BLM protests come to Danville

Peaceful gathering feature masks, social distancing


Photo courtesy of Donya Atashie, Monte Vista High School

High school students participated in this summer’s BLM protest in Danville.

After the death of George Floyd on May 25, 2020, the Black Lives Matter (BLM) movement inspired citizens around the country to fight the injustice of racist police brutality. Three weeks later, Danville citizens showed their support for the movement. 

On June 7, 2020, the first BLM protest was held in Danville against racism and to demand justice for Floyd. Many students attended to show their support for black communities and to fight against racism and police brutality. 

Protesters followed a guided route that circled from San Ramon Valley Boulevard all the way to Hartz Avenue. After the march, several speeches were made at the Danville branch of the Contra Costa County Library.

“The speeches made me realize how lucky I am because others don’t have it as easy as me,” said Monte Vista freshman Liam Clay. “[It] is very upsetting that people can get treated differently because of the color of their skin.” 

The size of the protest was estimated at a hundred people, according to Clay and the Danville police. Many carried signs and banners and the participants were of all ages: teens, adults and seniors. 

Freshman Donya Atashie said, “An eye-opening experience that I witnessed was a four-year-old girl carrying a BLM sign while marching, which shows the unity of generations to fight for a good cause.”

The Danville Police Department kept a lookout to ensure the safety of the general public and property. Chief of Police Allen Shields said he had concerns over potential violence against the protesters, violation of rights, and destruction of property. However, none of this occurred and the protests remained peaceful and required little police involvement.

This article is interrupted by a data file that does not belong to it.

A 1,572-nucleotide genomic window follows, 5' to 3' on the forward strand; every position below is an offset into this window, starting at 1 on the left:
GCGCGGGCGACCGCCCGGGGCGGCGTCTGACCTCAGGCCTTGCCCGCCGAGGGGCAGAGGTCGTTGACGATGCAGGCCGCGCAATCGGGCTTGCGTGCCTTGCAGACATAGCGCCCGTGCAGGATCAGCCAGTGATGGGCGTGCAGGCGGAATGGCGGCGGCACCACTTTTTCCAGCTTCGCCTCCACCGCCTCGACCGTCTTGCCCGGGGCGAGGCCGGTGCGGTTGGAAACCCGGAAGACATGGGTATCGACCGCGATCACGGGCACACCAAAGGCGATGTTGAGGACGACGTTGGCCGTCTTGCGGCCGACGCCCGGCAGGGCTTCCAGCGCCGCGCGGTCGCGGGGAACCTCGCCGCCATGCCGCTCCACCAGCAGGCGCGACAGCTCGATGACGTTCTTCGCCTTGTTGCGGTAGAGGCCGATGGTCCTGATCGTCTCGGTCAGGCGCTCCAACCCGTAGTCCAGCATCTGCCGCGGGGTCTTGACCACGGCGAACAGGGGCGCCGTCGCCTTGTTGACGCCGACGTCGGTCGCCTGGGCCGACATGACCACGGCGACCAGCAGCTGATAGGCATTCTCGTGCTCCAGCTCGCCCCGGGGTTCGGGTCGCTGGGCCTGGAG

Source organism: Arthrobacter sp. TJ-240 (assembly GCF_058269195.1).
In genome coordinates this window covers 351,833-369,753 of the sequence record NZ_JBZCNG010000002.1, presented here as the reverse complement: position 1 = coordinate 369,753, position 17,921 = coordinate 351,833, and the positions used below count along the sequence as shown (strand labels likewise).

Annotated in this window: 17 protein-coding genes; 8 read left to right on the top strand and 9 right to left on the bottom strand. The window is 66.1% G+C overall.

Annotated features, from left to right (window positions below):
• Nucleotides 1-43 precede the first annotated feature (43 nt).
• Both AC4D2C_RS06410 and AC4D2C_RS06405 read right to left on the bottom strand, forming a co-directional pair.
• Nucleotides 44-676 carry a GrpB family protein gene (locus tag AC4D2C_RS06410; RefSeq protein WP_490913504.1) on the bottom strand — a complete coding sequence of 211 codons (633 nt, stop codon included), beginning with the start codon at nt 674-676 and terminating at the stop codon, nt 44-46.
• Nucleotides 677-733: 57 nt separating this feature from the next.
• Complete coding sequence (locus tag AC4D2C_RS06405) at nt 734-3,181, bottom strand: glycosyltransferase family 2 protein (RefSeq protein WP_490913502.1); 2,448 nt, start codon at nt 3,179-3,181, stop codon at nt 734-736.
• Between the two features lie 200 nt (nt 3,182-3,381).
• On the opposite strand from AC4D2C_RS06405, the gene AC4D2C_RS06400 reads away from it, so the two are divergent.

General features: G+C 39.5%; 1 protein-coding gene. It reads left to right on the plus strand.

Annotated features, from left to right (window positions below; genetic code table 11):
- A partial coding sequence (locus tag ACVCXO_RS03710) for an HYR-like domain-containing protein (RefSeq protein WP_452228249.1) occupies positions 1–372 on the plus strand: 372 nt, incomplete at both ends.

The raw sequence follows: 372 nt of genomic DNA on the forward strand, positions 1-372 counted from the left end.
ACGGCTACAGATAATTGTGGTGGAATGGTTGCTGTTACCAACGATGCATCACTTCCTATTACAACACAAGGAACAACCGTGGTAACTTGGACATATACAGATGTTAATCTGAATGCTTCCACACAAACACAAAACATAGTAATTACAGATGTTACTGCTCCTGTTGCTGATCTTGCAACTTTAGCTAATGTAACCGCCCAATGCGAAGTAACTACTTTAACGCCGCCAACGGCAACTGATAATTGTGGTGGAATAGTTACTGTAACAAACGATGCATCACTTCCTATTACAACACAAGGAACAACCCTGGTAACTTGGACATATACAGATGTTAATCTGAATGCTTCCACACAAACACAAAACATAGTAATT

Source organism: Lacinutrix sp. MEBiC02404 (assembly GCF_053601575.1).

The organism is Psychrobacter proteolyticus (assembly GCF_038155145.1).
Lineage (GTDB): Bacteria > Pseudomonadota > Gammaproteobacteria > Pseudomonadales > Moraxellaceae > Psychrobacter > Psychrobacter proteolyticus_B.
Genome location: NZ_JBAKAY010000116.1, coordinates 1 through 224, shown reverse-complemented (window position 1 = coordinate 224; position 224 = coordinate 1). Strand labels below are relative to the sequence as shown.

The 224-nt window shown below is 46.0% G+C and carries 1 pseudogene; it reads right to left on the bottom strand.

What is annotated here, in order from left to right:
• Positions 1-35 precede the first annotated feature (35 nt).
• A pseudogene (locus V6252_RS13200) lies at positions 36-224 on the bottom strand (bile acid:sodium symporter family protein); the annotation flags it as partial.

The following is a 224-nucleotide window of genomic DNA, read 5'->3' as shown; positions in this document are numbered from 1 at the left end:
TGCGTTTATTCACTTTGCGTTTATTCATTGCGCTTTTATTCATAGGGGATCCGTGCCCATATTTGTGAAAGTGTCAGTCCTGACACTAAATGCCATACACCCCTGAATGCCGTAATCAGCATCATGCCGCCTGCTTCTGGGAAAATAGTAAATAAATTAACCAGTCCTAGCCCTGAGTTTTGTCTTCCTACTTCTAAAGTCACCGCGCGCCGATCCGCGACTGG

While many attended the Danville protests to show their support, not everyone was there for the BLM cause. 

“There was a person who had a Trump hat on who was reciting prayers in some unknown language,” Clay said. “He was saying rituals and prayers, apparently trying to protect us from black people.”

While the protests were peaceful, threats of targeting the demonstrations with looting and burning down properties circled around Twitter, according to Shields. He said the police department prepared for a worst case scenario of looting and violence by preparing a plan on how to deescalate the situation with the right approach.

Protestors also took safety precautions towards maintaining social distancing and wearing masks at all times in order to minimize chances of spreading COVID-19.     

“[At] every single protest that I went to, everyone was wearing masks, and they were pretty socially distanced,” Monte Vista sophomore Aubrey Simpson said.